We all knew it for a while. Scientists from Western Sydney University, Harvard University, Kings College, Oxford University and University of Manchester conducted research to prove it.
Researchers from U Minnesota, UC Irvine and CMU took a look into “behavioural based advertisement”, a segment that requires heavy tracking of users across websites through cookies. A report of their findings is here: Online Tracking and Publishers’ Revenues: An Empirical Analysis. Money quote:
They found that despite the 40% “ad-tech” premium charged by behavioral ad companies, the ads only added about 4% the media companies that published them, meaning that behavioral advertising is a losing proposition.
Source: Boing Boing
Until recently, notepad.exe was considered safe in terms of security vulnerability, mostly for its lack of features and therefore lack of attack surface. Until Vulnerability researcher at Google, Tavis Ormandy, took a closer look and popped a shell from notepad.exe.
The LightNeuron Microsoft Exchange backdoor can read, modify or block emails going through the compromised server, and even compose and send new emails.
Forrester, well known for their predictions on the impact of technology, took a look at the state of Internet of Things Security. To no surprise they came to the conclusion the technology still has to come a long way.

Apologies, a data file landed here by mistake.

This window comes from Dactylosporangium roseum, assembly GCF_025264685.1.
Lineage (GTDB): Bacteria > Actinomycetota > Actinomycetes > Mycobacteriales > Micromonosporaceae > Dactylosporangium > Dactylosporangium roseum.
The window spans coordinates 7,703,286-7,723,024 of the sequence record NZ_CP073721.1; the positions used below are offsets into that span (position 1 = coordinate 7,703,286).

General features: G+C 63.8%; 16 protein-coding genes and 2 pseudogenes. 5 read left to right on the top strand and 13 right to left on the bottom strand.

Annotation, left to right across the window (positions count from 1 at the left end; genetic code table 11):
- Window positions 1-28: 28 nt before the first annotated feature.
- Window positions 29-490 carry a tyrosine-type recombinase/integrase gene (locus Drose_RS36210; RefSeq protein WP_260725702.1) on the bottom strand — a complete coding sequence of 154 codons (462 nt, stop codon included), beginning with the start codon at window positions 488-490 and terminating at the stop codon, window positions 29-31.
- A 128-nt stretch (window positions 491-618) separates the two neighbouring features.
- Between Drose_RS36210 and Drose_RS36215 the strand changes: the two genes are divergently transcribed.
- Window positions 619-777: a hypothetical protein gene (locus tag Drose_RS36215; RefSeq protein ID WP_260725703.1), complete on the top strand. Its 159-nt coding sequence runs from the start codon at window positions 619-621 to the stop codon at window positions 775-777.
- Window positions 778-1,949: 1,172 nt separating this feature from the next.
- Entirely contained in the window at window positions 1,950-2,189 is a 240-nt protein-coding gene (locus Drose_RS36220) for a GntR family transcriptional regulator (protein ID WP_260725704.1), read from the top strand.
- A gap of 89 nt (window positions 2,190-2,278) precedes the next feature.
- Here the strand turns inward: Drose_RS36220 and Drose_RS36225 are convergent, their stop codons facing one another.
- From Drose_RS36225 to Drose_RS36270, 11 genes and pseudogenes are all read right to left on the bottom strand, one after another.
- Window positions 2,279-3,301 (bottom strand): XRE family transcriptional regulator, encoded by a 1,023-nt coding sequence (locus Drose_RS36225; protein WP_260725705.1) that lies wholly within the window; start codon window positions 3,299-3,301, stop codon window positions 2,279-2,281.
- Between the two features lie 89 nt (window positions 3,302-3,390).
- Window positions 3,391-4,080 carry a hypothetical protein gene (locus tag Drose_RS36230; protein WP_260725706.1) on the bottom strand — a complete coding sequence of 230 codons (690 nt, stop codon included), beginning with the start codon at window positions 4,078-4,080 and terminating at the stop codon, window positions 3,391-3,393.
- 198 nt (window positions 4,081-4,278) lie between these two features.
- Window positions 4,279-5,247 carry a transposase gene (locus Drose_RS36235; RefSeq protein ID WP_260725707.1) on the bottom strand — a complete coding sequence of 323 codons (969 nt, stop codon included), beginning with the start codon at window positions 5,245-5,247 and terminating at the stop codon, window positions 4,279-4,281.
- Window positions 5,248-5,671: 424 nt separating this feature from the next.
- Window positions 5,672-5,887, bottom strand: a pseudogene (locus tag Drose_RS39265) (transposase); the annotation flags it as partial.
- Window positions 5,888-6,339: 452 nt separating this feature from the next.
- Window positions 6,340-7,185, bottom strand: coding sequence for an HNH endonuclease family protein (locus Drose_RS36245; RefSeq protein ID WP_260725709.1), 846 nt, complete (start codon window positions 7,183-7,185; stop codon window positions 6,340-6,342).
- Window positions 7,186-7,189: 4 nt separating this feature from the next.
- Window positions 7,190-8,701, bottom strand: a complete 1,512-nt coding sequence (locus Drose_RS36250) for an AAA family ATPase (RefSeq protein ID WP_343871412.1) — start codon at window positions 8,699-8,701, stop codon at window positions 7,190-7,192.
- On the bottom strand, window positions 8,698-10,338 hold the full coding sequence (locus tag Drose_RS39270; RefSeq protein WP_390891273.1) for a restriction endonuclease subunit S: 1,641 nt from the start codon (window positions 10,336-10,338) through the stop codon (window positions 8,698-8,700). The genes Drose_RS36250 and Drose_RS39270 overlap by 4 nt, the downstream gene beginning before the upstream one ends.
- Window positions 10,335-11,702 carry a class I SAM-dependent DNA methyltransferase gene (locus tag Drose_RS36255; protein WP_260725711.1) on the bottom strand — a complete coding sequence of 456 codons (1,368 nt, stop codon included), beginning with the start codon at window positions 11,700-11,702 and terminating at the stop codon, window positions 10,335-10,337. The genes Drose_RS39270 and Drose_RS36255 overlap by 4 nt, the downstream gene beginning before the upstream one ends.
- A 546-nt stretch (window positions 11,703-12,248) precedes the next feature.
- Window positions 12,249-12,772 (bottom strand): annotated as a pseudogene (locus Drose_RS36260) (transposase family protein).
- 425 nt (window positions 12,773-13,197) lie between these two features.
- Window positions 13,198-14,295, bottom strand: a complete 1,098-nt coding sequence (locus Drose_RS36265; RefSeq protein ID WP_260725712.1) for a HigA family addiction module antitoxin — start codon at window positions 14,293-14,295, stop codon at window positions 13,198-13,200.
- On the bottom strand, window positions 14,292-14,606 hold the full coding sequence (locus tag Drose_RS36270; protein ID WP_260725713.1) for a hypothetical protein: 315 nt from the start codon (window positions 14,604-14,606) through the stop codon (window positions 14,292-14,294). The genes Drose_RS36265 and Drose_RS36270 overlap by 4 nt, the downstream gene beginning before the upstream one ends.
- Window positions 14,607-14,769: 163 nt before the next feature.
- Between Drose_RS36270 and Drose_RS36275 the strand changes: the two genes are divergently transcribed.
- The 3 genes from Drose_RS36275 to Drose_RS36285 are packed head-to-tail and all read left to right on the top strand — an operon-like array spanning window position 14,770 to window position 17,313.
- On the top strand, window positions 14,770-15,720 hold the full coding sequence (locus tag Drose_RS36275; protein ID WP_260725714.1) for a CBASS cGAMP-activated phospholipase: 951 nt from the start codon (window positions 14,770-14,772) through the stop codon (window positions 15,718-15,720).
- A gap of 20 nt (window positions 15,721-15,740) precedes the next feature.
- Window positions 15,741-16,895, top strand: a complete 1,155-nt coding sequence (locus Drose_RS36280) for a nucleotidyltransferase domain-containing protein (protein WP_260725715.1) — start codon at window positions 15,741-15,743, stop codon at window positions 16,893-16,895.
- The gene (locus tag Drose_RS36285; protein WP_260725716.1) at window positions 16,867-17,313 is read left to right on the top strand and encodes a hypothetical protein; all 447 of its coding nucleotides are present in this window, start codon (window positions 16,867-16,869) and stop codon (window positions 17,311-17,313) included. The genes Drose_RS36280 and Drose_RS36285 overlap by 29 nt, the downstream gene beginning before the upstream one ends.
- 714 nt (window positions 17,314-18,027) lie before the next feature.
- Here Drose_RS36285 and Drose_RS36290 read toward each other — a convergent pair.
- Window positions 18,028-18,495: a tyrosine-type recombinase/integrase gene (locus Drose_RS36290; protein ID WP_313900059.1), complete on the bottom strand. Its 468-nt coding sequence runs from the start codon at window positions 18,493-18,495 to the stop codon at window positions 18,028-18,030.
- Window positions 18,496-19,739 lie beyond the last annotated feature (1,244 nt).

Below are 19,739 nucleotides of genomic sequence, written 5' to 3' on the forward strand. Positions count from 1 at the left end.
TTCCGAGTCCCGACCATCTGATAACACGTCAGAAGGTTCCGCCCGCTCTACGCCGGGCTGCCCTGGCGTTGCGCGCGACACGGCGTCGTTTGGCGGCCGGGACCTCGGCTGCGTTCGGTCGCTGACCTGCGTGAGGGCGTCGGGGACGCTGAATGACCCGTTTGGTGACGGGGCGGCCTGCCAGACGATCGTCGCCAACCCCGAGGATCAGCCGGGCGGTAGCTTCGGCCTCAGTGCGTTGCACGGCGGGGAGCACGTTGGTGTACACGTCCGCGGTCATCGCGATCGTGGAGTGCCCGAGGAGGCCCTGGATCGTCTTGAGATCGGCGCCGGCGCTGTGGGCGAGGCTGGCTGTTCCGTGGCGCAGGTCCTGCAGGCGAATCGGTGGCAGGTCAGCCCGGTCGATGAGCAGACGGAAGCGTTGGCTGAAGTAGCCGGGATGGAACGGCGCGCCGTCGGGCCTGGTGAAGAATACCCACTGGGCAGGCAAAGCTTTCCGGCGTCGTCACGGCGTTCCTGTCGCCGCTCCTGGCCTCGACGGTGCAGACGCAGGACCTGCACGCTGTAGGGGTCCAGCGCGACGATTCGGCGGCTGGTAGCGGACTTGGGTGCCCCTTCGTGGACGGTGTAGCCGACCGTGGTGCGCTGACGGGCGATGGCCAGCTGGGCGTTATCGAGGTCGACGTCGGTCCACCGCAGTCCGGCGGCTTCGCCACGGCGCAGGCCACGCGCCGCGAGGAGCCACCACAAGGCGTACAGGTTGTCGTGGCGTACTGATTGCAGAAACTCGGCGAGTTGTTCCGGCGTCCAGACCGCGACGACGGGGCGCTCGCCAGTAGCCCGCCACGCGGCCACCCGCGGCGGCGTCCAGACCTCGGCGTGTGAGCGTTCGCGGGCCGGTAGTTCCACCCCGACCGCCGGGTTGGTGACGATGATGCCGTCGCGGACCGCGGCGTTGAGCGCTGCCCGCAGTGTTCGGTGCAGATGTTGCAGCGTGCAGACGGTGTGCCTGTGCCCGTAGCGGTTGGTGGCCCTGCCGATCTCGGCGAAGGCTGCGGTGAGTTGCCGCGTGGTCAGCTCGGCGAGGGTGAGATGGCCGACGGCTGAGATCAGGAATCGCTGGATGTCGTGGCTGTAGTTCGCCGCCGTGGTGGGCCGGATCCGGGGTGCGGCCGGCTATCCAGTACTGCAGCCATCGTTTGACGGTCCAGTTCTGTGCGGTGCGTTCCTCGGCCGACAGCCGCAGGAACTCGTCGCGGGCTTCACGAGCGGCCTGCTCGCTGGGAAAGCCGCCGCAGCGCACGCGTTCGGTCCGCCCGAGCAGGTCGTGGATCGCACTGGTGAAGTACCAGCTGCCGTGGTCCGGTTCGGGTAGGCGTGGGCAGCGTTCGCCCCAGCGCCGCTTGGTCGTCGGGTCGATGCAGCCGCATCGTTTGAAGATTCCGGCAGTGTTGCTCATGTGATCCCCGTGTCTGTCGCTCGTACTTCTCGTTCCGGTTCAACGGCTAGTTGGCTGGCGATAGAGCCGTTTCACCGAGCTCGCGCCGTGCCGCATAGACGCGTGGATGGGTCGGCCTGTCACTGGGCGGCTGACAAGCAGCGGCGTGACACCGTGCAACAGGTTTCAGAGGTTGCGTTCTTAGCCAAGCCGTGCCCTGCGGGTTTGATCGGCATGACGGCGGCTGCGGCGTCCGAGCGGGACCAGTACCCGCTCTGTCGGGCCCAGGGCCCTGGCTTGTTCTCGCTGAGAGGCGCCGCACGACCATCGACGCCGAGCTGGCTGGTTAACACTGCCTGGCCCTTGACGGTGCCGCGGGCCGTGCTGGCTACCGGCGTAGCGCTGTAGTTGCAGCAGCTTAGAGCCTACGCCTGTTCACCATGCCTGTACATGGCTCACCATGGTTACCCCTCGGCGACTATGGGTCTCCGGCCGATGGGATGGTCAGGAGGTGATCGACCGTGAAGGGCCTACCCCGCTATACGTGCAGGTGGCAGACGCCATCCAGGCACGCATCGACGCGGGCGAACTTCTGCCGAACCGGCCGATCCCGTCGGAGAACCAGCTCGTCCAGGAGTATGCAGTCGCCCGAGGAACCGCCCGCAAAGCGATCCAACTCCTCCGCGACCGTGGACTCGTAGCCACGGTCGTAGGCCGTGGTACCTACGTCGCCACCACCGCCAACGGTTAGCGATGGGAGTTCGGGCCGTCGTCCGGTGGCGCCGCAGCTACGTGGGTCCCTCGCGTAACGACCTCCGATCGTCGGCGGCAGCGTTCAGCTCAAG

Forrester’s take on the Internet of things isn’t that shocking–the industry has developed with little thought about security–but the time frames are jarring nonetheless.
Following the recent debate about ad-technology and how annoying it is and advertisers insight, you may have though it could only get better from there. Turns out, it can be worse if these claims about tracking through inaudible sounds from ads hold true.
Privacy advocates warn feds about surreptitious cross-device tracking.
Quelle: Ars Technica
Even though I’d consider this inacceptible from a consumers perspective, I’d be very curious about the (audio) technology and the kind of insight this provides, from a marketing perspective. Just consider a TV-Ad broadcasting this signal to a room full of people, for one the signal would sure be difficult to detect. And then, all devices carry the same cookie, making it difficult to identify individuals…
Yep, right. People are researching AI, but those that won’t kill you later on.
a $7 million research grant, funded in part by Elon Musk, will go to 37 projects devoted to ensuring that artificial intelligence doesn’t turn out evil.
Chip Fingerprinting Scheme Could Secure IoT Devices Against Malware.
Security in the context of the Internet of Things (IoT) is an area that is expanding, along with the growth of IoT itself. Fingerprinting schemes are an approach that didn’t go along with malware prevention in traditional computing, but IoT use cases may benefit from a combination.
via IEEE Spectrum.
Kleiner Perkins Caufield & Byers research on Internet Trends for 2013: